kirtu wrote:gregkavarnos wrote:Of course Westerners can become Buddhists. Look at the Greeks. They sent 40,000 monks to the inauguration of the Ratnamali Mahathupa of Sri Lanka. They taught Indian Buddhists Buddhist art and incorporated Indic philosophy, science etc... into their indigenous philosophical systems. Westerners have been Buddhists since 350 BC. S where is the problem?
A history of the re-introduction of the Dharma to the West "How the Swans Came to the Lake" . Rick Fields, was written in the 90's. So basically we need a history of Western involvement in early Buddhism (which exists of course in separate texts, but something typing together Bactira, Gandhara, King Nagasena, etc. I knew there were Greek monks but didn't know about the 40,000 - were these from Greece itself or Greek and Greek related kingdoms in Asia?).
There was a book published several years back called The Shape of Ancient Thought by a cultural historian named Thomas McEvilly. It's a big book that draws on the entire corpus of Greek and Indian philosophy to argue that the influences via the Silk Road between the two were profound and deep. I don't think the book is at all well known in academic Buddhist studies, but it is well written and worth reading. The in-depth comparisons of various aspects of Platonist and Indian philosophy are particularly interesting. (See a brief video introduction by him here)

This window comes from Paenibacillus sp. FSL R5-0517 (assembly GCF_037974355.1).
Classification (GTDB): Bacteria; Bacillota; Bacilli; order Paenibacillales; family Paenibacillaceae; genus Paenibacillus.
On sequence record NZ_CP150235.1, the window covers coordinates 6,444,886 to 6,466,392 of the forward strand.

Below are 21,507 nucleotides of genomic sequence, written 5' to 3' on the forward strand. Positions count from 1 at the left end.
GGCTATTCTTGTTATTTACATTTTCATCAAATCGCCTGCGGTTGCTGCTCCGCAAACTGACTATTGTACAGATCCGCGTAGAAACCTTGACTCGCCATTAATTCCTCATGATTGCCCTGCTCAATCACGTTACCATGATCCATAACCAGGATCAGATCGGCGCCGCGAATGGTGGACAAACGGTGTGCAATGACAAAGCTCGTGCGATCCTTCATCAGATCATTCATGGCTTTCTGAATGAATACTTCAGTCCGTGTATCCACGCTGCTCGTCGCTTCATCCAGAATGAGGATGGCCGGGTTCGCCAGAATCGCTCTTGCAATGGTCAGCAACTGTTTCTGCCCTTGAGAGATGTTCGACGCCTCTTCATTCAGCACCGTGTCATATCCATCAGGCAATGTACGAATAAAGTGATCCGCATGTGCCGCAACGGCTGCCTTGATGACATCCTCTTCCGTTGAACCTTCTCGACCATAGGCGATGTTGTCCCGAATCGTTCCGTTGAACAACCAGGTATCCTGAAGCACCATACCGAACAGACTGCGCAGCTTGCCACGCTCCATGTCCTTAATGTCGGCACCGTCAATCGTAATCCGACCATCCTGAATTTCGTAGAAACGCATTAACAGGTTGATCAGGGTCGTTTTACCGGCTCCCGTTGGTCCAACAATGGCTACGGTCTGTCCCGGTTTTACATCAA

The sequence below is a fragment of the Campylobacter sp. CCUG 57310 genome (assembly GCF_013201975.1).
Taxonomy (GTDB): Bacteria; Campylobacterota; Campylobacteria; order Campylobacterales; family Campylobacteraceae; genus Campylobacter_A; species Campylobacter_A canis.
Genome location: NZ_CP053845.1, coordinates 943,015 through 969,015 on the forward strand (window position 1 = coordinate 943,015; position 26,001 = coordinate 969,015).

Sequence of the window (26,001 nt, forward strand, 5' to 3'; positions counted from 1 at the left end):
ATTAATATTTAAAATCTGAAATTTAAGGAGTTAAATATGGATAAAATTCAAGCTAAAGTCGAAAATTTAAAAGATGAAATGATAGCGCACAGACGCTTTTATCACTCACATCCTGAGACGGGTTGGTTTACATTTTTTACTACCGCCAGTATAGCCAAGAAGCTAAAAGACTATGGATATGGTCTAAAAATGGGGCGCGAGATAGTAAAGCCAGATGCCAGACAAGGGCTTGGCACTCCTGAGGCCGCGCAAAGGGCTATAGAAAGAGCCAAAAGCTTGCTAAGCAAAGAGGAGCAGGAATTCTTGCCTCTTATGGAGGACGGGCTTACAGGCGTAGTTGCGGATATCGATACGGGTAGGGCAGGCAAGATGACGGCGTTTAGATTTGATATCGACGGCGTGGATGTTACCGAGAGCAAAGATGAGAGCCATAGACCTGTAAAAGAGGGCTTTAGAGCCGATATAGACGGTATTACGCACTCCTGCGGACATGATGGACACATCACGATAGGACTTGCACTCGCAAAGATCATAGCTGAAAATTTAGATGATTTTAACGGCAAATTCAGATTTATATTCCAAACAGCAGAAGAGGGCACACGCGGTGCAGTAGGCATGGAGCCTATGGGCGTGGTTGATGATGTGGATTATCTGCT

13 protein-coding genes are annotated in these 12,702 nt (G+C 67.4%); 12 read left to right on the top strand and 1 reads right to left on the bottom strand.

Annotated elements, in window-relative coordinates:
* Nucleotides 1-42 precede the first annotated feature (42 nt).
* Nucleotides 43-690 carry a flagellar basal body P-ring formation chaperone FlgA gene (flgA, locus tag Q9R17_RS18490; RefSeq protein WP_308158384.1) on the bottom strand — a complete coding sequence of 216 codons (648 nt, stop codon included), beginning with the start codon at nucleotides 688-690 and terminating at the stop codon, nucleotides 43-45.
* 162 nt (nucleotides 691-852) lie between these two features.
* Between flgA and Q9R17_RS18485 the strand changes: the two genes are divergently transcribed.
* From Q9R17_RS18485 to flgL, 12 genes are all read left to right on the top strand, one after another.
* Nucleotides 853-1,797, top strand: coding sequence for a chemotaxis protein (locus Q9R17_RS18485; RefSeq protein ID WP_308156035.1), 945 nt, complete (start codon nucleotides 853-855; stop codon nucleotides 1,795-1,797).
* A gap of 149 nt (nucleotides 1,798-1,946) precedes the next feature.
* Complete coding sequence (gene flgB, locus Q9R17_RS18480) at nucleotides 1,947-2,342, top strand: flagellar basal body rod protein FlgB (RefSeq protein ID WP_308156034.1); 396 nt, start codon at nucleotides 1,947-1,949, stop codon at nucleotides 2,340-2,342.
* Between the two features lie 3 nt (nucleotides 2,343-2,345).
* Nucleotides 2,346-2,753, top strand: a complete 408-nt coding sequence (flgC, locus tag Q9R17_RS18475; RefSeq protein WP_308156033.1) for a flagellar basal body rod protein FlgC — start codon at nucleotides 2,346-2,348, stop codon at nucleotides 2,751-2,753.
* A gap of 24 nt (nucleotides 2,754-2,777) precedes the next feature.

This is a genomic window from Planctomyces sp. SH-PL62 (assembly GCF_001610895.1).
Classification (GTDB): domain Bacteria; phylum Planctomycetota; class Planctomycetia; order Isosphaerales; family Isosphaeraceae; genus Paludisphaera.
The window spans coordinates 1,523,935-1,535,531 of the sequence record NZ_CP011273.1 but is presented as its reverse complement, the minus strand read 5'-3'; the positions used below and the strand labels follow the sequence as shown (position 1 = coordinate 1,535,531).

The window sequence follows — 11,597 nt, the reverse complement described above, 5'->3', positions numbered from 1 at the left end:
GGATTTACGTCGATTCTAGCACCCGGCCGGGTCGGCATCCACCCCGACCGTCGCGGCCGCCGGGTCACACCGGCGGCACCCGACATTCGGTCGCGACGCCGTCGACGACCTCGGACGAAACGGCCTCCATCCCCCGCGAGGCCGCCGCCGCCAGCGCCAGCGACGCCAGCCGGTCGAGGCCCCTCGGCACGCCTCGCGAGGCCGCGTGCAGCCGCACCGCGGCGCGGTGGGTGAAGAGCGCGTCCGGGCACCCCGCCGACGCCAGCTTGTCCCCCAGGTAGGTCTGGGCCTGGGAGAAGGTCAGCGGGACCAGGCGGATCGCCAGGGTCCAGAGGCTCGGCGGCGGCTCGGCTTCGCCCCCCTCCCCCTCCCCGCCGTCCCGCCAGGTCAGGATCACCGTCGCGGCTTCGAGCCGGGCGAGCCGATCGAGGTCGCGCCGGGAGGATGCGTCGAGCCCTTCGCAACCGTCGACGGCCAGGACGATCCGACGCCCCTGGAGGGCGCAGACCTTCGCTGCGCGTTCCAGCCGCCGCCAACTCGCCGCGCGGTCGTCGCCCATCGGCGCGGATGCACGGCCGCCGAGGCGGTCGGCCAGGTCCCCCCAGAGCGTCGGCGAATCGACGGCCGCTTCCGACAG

There is also a school of thought that the Greek school called Pyrrhonism was basically a form of Madhyamika that hd been brought back to Greece by Pyrrho of Elis after he had journeyed to India (probably Greater Gandhara) during the Alexandran empire. This is touched on in McEvilly's book and explored in greater depth in another book called Pyrrhonism: How the Ancient Greeks Reinvented Buddhism by Adam Kuzminski (although the theory goes back a fair way).